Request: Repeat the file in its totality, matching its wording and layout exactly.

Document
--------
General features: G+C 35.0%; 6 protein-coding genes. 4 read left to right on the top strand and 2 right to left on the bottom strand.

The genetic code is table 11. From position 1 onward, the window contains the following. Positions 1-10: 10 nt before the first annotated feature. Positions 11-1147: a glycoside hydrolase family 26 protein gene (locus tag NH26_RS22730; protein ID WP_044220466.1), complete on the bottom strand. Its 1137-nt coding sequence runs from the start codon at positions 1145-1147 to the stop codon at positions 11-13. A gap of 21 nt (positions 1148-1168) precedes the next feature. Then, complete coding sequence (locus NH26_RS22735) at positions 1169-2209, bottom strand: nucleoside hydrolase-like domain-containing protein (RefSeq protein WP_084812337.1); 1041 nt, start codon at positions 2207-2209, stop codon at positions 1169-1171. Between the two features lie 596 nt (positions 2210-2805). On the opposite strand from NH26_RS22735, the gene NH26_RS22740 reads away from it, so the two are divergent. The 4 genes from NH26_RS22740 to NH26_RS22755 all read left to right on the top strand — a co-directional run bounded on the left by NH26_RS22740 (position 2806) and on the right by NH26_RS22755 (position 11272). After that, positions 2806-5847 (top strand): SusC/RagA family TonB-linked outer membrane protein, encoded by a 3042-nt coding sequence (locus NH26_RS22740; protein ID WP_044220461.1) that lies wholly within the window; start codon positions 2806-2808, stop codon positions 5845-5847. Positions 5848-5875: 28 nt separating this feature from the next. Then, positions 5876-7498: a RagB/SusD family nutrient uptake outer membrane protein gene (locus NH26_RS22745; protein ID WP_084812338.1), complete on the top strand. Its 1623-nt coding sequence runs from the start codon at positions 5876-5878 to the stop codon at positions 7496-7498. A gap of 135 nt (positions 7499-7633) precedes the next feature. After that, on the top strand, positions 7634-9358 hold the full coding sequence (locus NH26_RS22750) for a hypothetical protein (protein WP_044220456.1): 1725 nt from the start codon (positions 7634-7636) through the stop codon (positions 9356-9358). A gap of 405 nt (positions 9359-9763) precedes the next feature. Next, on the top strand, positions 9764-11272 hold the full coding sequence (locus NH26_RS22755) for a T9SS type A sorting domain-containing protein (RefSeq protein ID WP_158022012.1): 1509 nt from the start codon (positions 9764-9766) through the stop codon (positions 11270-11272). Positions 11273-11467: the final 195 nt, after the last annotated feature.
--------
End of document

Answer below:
General features: G+C 35.0%; 6 protein-coding genes. 4 read left to right on the top strand and 2 right to left on the bottom strand.

The genetic code is table 11. From position 1 onward, the window contains the following. Positions 1-10: 10 nt before the first annotated feature. Positions 11-1147: a glycoside hydrolase family 26 protein gene (locus tag NH26_RS22730; protein ID WP_044220466.1), complete on the bottom strand. Its 1137-nt coding sequence runs from the start codon at positions 1145-1147 to the stop codon at positions 11-13. A gap of 21 nt (positions 1148-1168) precedes the next feature. Then, complete coding sequence (locus NH26_RS22735) at positions 1169-2209, bottom strand: nucleoside hydrolase-like domain-containing protein (RefSeq protein WP_084812337.1); 1041 nt, start codon at positions 2207-2209, stop codon at positions 1169-1171. Between the two features lie 596 nt (positions 2210-2805). On the opposite strand from NH26_RS22735, the gene NH26_RS22740 reads away from it, so the two are divergent. The 4 genes from NH26_RS22740 to NH26_RS22755 all read left to right on the top strand — a co-directional run bounded on the left by NH26_RS22740 (position 2806) and on the right by NH26_RS22755 (position 11272). After that, positions 2806-5847 (top strand): SusC/RagA family TonB-linked outer membrane protein, encoded by a 3042-nt coding sequence (locus NH26_RS22740; protein ID WP_044220461.1) that lies wholly within the window; start codon positions 2806-2808, stop codon positions 5845-5847. Positions 5848-5875: 28 nt separating this feature from the next. Then, positions 5876-7498: a RagB/SusD family nutrient uptake outer membrane protein gene (locus NH26_RS22745; protein ID WP_084812338.1), complete on the top strand. Its 1623-nt coding sequence runs from the start codon at positions 5876-5878 to the stop codon at positions 7496-7498. A gap of 135 nt (positions 7499-7633) precedes the next feature. After that, on the top strand, positions 7634-9358 hold the full coding sequence (locus NH26_RS22750) for a hypothetical protein (protein WP_044220456.1): 1725 nt from the start codon (positions 7634-7636) through the stop codon (positions 9356-9358). A gap of 405 nt (positions 9359-9763) precedes the next feature. Next, on the top strand, positions 9764-11272 hold the full coding sequence (locus NH26_RS22755) for a T9SS type A sorting domain-containing protein (RefSeq protein ID WP_158022012.1): 1509 nt from the start codon (positions 9764-9766) through the stop codon (positions 11270-11272). Positions 11273-11467: the final 195 nt, after the last annotated feature.